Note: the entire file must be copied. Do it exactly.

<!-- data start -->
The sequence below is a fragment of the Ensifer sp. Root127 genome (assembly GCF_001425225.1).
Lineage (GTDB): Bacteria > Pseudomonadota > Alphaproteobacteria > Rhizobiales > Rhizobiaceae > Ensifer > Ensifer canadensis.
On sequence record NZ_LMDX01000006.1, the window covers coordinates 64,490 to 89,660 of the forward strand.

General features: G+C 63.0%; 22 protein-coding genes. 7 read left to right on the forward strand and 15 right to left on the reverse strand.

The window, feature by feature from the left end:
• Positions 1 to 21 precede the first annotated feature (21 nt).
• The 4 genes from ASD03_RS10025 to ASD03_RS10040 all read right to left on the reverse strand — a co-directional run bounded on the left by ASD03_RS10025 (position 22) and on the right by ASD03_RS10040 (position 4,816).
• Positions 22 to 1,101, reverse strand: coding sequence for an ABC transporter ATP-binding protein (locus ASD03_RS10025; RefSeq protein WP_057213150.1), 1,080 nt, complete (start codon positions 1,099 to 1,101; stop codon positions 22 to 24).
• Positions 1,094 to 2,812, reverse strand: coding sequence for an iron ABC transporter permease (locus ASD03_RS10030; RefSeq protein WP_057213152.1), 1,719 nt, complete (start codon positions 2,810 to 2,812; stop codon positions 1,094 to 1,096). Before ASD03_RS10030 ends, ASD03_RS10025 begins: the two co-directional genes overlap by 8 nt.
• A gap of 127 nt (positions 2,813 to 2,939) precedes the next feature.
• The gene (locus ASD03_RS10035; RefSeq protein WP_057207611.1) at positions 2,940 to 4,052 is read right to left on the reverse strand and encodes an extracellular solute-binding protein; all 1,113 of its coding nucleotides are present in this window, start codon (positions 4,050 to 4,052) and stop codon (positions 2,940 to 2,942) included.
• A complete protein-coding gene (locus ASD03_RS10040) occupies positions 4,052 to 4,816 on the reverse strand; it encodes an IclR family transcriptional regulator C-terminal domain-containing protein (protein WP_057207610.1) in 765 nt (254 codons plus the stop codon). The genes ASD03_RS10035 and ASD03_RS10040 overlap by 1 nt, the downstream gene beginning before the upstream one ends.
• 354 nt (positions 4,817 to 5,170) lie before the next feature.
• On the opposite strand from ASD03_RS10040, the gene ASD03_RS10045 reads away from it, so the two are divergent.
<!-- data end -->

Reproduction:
The sequence below is a fragment of the Ensifer sp. Root127 genome (assembly GCF_001425225.1).
Lineage (GTDB): Bacteria > Pseudomonadota > Alphaproteobacteria > Rhizobiales > Rhizobiaceae > Ensifer > Ensifer canadensis.
On sequence record NZ_LMDX01000006.1, the window covers coordinates 64,490 to 89,660 of the forward strand.

General features: G+C 63.0%; 22 protein-coding genes. 7 read left to right on the forward strand and 15 right to left on the reverse strand.

The window, feature by feature from the left end:
• Positions 1 to 21 precede the first annotated feature (21 nt).
• The 4 genes from ASD03_RS10025 to ASD03_RS10040 all read right to left on the reverse strand — a co-directional run bounded on the left by ASD03_RS10025 (position 22) and on the right by ASD03_RS10040 (position 4,816).
• Positions 22 to 1,101, reverse strand: coding sequence for an ABC transporter ATP-binding protein (locus ASD03_RS10025; RefSeq protein WP_057213150.1), 1,080 nt, complete (start codon positions 1,099 to 1,101; stop codon positions 22 to 24).
• Positions 1,094 to 2,812, reverse strand: coding sequence for an iron ABC transporter permease (locus ASD03_RS10030; RefSeq protein WP_057213152.1), 1,719 nt, complete (start codon positions 2,810 to 2,812; stop codon positions 1,094 to 1,096). Before ASD03_RS10030 ends, ASD03_RS10025 begins: the two co-directional genes overlap by 8 nt.
• A gap of 127 nt (positions 2,813 to 2,939) precedes the next feature.
• The gene (locus ASD03_RS10035; RefSeq protein WP_057207611.1) at positions 2,940 to 4,052 is read right to left on the reverse strand and encodes an extracellular solute-binding protein; all 1,113 of its coding nucleotides are present in this window, start codon (positions 4,050 to 4,052) and stop codon (positions 2,940 to 2,942) included.
• A complete protein-coding gene (locus ASD03_RS10040) occupies positions 4,052 to 4,816 on the reverse strand; it encodes an IclR family transcriptional regulator C-terminal domain-containing protein (protein WP_057207610.1) in 765 nt (254 codons plus the stop codon). The genes ASD03_RS10035 and ASD03_RS10040 overlap by 1 nt, the downstream gene beginning before the upstream one ends.
• 354 nt (positions 4,817 to 5,170) lie before the next feature.
• On the opposite strand from ASD03_RS10040, the gene ASD03_RS10045 reads away from it, so the two are divergent.